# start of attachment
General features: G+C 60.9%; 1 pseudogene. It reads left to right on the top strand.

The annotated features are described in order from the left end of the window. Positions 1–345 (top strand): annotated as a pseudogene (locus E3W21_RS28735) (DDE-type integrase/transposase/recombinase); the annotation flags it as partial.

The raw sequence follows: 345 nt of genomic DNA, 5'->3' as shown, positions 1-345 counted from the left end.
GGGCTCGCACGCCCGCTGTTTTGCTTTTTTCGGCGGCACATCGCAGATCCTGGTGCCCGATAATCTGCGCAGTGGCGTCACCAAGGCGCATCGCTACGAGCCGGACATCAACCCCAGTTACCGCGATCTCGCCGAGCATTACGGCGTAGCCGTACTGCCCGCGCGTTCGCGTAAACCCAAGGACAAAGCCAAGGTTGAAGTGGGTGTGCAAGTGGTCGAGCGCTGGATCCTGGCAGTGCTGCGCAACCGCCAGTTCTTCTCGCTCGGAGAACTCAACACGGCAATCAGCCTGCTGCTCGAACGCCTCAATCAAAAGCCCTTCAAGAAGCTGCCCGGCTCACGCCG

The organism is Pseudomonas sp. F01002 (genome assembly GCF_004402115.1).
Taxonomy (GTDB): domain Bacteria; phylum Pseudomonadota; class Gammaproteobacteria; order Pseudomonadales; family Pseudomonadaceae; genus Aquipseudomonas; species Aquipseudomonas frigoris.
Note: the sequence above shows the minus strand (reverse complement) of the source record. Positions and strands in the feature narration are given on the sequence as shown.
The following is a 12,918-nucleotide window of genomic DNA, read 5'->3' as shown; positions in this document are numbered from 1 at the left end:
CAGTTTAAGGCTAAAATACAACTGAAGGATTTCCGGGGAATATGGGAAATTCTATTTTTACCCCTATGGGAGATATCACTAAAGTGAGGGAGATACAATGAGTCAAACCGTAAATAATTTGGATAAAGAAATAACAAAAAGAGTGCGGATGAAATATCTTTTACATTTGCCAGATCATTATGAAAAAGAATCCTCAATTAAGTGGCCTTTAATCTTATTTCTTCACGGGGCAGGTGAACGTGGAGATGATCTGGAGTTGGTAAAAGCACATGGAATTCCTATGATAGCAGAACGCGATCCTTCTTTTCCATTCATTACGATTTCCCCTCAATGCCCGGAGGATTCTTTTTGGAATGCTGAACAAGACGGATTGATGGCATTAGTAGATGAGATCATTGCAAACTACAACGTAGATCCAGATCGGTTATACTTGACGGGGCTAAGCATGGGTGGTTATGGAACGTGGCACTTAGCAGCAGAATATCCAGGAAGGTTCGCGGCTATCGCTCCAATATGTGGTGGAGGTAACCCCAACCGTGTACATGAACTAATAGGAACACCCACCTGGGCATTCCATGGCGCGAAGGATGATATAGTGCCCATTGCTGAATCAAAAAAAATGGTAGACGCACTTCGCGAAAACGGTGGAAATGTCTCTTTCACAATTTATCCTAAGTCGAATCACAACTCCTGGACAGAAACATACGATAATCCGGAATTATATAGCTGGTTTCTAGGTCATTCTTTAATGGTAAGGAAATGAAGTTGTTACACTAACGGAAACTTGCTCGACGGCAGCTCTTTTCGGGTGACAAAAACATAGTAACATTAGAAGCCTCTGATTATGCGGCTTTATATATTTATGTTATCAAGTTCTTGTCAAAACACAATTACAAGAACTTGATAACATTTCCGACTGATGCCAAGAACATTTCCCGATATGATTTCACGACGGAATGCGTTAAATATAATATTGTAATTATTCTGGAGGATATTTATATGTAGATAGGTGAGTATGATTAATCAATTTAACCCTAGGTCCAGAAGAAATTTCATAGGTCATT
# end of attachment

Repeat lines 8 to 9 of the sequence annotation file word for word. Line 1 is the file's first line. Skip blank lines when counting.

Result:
The following is a 12,918-nucleotide window of genomic DNA, read 5'->3' as shown; positions in this document are numbered from 1 at the left end:
CAGTTTAAGGCTAAAATACAACTGAAGGATTTCCGGGGAATATGGGAAATTCTATTTTTACCCCTATGGGAGATATCACTAAAGTGAGGGAGATACAATGAGTCAAACCGTAAATAATTTGGATAAAGAAATAACAAAAAGAGTGCGGATGAAATATCTTTTACATTTGCCAGATCATTATGAAAAAGAATCCTCAATTAAGTGGCCTTTAATCTTATTTCTTCACGGGGCAGGTGAACGTGGAGATGATCTGGAGTTGGTAAAAGCACATGGAATTCCTATGATAGCAGAACGCGATCCTTCTTTTCCATTCATTACGATTTCCCCTCAATGCCCGGAGGATTCTTTTTGGAATGCTGAACAAGACGGATTGATGGCATTAGTAGATGAGATCATTGCAAACTACAACGTAGATCCAGATCGGTTATACTTGACGGGGCTAAGCATGGGTGGTTATGGAACGTGGCACTTAGCAGCAGAATATCCAGGAAGGTTCGCGGCTATCGCTCCAATATGTGGTGGAGGTAACCCCAACCGTGTACATGAACTAATAGGAACACCCACCTGGGCATTCCATGGCGCGAAGGATGATATAGTGCCCATTGCTGAATCAAAAAAAATGGTAGACGCACTTCGCGAAAACGGTGGAAATGTCTCTTTCACAATTTATCCTAAGTCGAATCACAACTCCTGGACAGAAACATACGATAATCCGGAATTATATAGCTGGTTTCTAGGTCATTCTTTAATGGTAAGGAAATGAAGTTGTTACACTAACGGAAACTTGCTCGACGGCAGCTCTTTTCGGGTGACAAAAACATAGTAACATTAGAAGCCTCTGATTATGCGGCTTTATATATTTATGTTATCAAGTTCTTGTCAAAACACAATTACAAGAACTTGATAACATTTCCGACTGATGCCAAGAACATTTCCCGATATGATTTCACGACGGAATGCGTTAAATATAATATTGTAATTATTCTGGAGGATATTTATATGTAGATAGGTGAGTATGATTAATCAATTTAACCCTAGGTCCAGAAGAAATTTCATAGGTCATT